Can multiple collectors be used under DOT drug testing rules in a shy bladder situation that extends the time frame involved in collection?

By Elly McGuinness | Last updated: April 7, 2019

The U.S. Department of Transportation (DOT) has a set of specific policies and procedures for their drug testing program (49 CFR Part 40). These policies and procedures apply to all employees and individuals within DOT regulated industries.

DOT drug testing guidelines cover what to do as part of the "shy bladder protocol." This protocol is followed when the person being drug tested is unable to provide the required 45 ml urine specimen. Commonly, the protocol will need to be followed if the person being tested says they "can't go" (i.e. can't produce any urine, or produces an insufficient amount).

Generally, there is only one collector involved in the shy bladder protocol. The guidelines specify the following:

  • The collector asks the individual being tested to drink up to 40 ounces of fluid, distributed throughout a period of up to three hours
  • At reasonable time intervals during this time period, the collector will ask the employee to attempt to provide a urine specimen
  • When a sufficient specimen is obtained in "one go," the shy bladder protocol is complete and testing procedures continue as normal. This may occur at the three hour mark, or at an earlier time when a sufficient specimen is obtained.

If a sufficient specimen is not obtained within the three hour time frame, the collection procedures must be discontinued. In this situation, another collector would not be used. Instead, the collector must make a record of what has happened (failure to produce an adequate volume of specimen within the required time frame) on the Chain of Custody Form (CCF). The Designated Employer Representative (DER) must also be notified immediately. From there, an appropriate course of action would be decided upon.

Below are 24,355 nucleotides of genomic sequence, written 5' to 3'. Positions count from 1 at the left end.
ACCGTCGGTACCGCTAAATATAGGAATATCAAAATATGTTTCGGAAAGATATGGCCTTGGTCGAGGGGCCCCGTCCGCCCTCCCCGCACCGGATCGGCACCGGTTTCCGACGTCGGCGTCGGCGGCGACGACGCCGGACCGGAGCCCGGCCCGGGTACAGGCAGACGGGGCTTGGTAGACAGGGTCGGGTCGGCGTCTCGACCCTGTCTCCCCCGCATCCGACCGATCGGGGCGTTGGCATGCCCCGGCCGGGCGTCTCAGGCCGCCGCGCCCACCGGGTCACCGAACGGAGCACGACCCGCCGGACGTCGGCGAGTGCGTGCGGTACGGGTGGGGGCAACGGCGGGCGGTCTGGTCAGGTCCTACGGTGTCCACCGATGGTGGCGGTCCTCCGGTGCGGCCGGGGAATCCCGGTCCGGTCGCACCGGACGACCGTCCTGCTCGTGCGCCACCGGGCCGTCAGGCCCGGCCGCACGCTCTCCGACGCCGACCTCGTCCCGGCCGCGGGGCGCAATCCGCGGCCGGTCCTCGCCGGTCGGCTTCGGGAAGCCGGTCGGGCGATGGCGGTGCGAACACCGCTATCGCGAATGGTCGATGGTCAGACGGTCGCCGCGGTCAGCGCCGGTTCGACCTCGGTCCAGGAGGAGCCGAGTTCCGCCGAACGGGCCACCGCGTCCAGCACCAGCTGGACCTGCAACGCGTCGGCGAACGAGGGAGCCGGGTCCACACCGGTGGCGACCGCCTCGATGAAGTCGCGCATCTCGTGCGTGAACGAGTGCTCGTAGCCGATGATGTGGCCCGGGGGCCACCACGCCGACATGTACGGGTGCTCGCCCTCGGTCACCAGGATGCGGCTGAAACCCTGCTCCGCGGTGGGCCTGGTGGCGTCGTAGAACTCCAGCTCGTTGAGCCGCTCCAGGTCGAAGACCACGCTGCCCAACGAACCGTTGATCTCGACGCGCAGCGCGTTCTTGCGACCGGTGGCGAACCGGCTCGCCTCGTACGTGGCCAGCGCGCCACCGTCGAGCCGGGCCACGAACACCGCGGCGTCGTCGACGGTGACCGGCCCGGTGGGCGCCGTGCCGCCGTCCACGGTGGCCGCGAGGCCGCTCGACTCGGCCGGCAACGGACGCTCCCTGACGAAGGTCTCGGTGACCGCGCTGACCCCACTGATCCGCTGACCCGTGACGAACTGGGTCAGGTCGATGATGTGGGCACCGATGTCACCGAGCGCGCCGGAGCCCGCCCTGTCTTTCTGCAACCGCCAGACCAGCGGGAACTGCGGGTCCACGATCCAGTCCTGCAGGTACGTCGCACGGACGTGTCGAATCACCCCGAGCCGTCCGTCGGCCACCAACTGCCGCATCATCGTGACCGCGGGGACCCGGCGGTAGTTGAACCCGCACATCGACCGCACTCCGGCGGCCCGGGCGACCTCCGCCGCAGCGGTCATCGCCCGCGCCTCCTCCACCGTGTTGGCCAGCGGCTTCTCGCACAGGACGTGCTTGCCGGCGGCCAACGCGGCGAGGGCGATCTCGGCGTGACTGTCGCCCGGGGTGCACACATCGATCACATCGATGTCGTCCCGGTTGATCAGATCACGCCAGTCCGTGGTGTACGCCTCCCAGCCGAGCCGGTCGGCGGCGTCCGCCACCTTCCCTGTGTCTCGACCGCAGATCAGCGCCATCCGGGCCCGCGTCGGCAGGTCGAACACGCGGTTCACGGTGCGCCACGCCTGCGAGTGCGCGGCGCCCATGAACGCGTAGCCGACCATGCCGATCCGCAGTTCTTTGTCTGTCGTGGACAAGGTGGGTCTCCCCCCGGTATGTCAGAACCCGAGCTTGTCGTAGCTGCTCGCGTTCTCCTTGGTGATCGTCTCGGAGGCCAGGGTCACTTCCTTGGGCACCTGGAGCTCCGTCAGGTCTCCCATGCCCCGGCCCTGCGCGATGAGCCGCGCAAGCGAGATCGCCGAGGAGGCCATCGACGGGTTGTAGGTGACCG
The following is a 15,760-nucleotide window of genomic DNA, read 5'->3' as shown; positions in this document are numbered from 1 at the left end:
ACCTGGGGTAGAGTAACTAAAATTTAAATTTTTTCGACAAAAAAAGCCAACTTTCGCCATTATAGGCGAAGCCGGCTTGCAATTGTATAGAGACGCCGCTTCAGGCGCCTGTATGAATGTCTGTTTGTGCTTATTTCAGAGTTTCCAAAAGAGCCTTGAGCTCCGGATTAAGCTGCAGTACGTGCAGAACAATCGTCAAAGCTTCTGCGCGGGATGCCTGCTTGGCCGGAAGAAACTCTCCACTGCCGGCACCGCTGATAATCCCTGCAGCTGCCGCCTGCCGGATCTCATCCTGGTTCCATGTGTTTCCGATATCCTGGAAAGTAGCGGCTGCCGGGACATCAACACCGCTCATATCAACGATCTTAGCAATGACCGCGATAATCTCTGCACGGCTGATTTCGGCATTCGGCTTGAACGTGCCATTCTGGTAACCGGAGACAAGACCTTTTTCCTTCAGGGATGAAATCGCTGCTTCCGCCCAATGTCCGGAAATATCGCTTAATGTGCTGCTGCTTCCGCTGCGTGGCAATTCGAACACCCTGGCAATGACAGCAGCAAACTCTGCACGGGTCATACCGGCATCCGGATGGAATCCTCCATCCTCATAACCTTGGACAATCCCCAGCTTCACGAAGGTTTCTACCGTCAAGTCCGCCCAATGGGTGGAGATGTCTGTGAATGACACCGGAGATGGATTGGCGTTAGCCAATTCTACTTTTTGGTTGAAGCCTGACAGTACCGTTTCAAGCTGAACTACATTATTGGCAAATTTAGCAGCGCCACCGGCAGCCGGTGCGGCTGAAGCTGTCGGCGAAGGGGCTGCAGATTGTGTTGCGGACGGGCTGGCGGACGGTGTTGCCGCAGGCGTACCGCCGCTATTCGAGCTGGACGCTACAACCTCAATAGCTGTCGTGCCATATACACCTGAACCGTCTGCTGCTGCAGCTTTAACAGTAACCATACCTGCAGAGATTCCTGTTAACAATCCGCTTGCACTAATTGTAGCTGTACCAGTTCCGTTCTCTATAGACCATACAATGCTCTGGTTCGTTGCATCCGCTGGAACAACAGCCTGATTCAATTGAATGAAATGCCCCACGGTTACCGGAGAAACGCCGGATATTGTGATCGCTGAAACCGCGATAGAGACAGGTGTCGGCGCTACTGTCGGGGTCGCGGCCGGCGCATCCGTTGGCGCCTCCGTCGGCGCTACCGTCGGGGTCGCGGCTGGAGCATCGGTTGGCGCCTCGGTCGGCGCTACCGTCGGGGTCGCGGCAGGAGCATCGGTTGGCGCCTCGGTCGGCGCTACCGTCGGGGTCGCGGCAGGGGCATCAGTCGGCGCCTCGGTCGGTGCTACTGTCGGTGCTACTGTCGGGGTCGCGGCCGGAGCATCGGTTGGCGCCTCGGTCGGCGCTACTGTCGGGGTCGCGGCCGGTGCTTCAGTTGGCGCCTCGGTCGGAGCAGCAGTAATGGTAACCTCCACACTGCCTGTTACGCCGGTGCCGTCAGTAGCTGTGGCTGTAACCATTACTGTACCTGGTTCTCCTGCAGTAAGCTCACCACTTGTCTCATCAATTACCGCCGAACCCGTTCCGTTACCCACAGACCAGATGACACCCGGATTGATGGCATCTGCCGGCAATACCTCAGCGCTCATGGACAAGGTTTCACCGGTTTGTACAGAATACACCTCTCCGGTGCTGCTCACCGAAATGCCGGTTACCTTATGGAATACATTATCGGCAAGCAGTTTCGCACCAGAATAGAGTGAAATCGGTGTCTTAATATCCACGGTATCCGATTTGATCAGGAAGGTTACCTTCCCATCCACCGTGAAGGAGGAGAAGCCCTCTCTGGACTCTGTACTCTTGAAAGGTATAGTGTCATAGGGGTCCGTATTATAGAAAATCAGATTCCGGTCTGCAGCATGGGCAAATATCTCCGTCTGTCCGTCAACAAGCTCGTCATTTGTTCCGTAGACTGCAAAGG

The only situation where an additional collector may be used is when it is necessary to have a collector changeover within the three hour shy bladder timeframe. Due to the length of time that is potentially involved in shy bladder testing procedures, a shift change for the collector may occur during this time. If so, more than one collector may be used, with the changeover being documented as follows:

  • The first collector records the start time of the shy bladder procedure
  • The second collector records their name and signature when the second collection is obtained
  • The transition is recorded on the remarks line of the CCF

Share this Q&A

  • Facebook
  • LinkedIn
  • Twitter


Drug Testing Workplace Testing 101 Urine Testing Health and Safety Lab Test Legal

Written by Elly McGuinness

Profile Picture of Elly McGuinness

Elly has been inspiring people to make sustainable changes to their health, fitness and lifestyle for the past 15 years. She offers online solutions for people who are looking to get started on, or improve their health and fitness. She blogs regularly, writes for a number of health and well-being publications and is the published author of a holistic weight loss book.

More Q&As from our experts

Related Terms

Related Articles

Term of the Day

Reasonable Suspicion

Reasonable suspicion, in general, refers to a suspicion based on a combination of specific facts and rational inferences. As...
Read Full Term

Subscribe to the Workplace Testing Newsletter

Join thousands of employment testing and employee wellness professionals.

Go back to top